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There was a bar on the corner, down by the water, with a note taped to its door: “Friday Fish Fry $10.99.”

As we stood inside waiting to be seated, the hostess asked if we were there for the fish.  The hub nodded. “I’ll save you one,” she said, “there are only 3 left.”

In the morning I took my complimentary envelope of oatmeal to go as we checked out of the hotel and went forth.

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Early morning coffee in Charlevoix.

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Lunch in Leland.

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I make friends with beagles wherever I go.

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This is Bella. And her mom.

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You (meaning me) can’t be on the Leelanau Peninsula without stopping at Karl’s aka Brisling Pottery.

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Who am I to disobey?

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Treasures in tow, we headed to the hub’s favorite Leelanau wineries.

I lost a round of miniature golf. Only because I’m sick.

And then over to the Mission Peninsula to check into our B & B.

Dinner was pizza at a picnic table at the old State Hospital grounds.

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Those are pickled pears julienned on that pizza. A little tangy and very tasty.

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Yes, we did go back for breakfast the next day. I mean, look at that stuff.

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Rain Man.

The final day of our get-away began with fruit, yogurt, peach and lavender jam on english muffins, pleasant conversation and a goodbye to our B & B hosts.

It was another weather-blessed day so why not head to the tip of the peninsula, to the lighthouse and climb to the top?

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On no-more-than-four-inch steps.

While I climbed and took photos, the hub struck up an over-the-fence conversation with a stranger. It was all about fishing Lake Charlevoix.

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Hey, why not stop at a couple more wineries on the way back down the peninsula?

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The vines were pregnant, ready to deliver.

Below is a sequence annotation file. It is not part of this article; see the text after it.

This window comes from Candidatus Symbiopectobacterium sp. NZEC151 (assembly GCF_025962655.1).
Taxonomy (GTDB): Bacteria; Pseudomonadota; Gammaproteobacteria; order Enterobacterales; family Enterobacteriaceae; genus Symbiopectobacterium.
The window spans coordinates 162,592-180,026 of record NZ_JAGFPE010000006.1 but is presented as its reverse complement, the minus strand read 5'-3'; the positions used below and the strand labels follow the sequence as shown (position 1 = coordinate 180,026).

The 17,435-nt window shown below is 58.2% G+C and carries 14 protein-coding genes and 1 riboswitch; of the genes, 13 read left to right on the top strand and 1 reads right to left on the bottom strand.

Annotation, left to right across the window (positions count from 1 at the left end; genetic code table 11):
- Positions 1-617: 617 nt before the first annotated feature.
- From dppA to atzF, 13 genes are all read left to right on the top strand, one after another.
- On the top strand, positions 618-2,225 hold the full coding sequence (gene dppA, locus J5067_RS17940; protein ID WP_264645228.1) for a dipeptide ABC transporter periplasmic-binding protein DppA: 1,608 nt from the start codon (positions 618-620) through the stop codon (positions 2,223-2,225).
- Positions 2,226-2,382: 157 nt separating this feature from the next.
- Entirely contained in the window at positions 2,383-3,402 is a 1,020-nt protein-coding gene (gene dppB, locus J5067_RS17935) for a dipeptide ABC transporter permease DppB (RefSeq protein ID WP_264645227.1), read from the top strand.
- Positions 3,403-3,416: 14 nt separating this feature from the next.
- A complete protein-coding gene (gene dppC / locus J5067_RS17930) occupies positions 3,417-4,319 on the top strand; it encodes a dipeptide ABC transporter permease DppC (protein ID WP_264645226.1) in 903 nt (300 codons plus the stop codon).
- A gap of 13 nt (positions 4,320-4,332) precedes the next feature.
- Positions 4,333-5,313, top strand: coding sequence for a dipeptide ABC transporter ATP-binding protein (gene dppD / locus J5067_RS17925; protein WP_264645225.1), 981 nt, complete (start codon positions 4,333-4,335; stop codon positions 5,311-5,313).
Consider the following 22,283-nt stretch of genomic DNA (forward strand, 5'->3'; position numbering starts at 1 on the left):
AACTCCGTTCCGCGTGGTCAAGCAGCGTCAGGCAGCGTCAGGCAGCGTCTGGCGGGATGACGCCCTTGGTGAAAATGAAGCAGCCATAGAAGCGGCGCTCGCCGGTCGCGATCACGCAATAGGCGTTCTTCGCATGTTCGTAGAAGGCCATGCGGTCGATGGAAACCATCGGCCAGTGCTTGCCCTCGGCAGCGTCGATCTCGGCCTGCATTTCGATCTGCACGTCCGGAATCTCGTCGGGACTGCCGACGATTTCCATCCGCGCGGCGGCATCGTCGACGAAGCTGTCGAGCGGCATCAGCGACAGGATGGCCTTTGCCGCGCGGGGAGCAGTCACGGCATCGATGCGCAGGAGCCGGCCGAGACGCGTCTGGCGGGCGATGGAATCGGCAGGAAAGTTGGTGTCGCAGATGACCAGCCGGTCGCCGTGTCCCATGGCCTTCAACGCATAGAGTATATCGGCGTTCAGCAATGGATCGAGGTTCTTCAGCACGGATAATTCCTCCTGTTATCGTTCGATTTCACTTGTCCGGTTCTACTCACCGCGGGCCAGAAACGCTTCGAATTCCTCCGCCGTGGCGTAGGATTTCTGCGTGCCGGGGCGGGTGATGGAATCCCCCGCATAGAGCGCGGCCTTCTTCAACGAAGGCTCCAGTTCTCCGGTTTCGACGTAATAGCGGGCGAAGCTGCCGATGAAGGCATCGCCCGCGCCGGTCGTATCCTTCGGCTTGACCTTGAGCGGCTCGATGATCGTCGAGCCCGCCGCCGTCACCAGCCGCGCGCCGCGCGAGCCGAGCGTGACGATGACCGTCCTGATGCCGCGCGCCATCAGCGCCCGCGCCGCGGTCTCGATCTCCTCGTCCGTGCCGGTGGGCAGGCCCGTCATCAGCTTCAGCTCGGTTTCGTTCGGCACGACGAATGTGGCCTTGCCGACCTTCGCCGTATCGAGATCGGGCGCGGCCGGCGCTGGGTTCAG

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Harvest is this week.

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With the warm weather we’ve had, Chateau Chantal says 2016 is going to be a very good year. Keep that in mind when you buy Michigan wine.

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I can’t have any because I seem to have developed an allergy to sulfites.

But you go ahead. I’m going back to the Pleasanton Bakery. Yes, I did already have breakfast. So what?

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Pleasanton Bakery chocolate almond croissant + Higher Grounds brew of the day = good.

Some coffee shops charge $5 for a cafe miel and I pay it. But at Higher Grounds I buy a $2.75 cup of their daily brew and add the honey, cinnamon and cream myself. And it’s really good.

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As you know from a recent post, I love it when old things are re-purposed. That’s why I love the old State Hospital. The old asylum.

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I wonder what this building will be.

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The hub isn’t going to read this post. He’s going to think it’s way too long. But he wanted to show me one more thing as we headed home.

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He ignored the “Private Property, No Tresspassing” signs like he owned the place and drove me through the woods and onto the grounds of the Pere Marquette Rod and Gun Club. He’s been there fly fishing a couple of times with my brother-in-law, Mike. He’s going back again in a couple of weeks. He wanted to show me and that’s okay. I like show and tell.

Stopping for lunch in Clare on the way home is kind of a tradition. A tradition we haven’t kept in several years. Lunch at Bob’s Broasted Chicken in the Saturday Evening Post Bar.

Back when the rooster was white, you could feed a family of four for $20.

Now that he has a new paint job, it’s $14 for 2.

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This photo-bombing patron ought to be in church.

I don’t know if it was the broasted chicken or all the ground we covered, but the rest of the ride home was kinda’ rough.

Might have been a little too much fun for an old gray mare with shingles.

Rainy day today.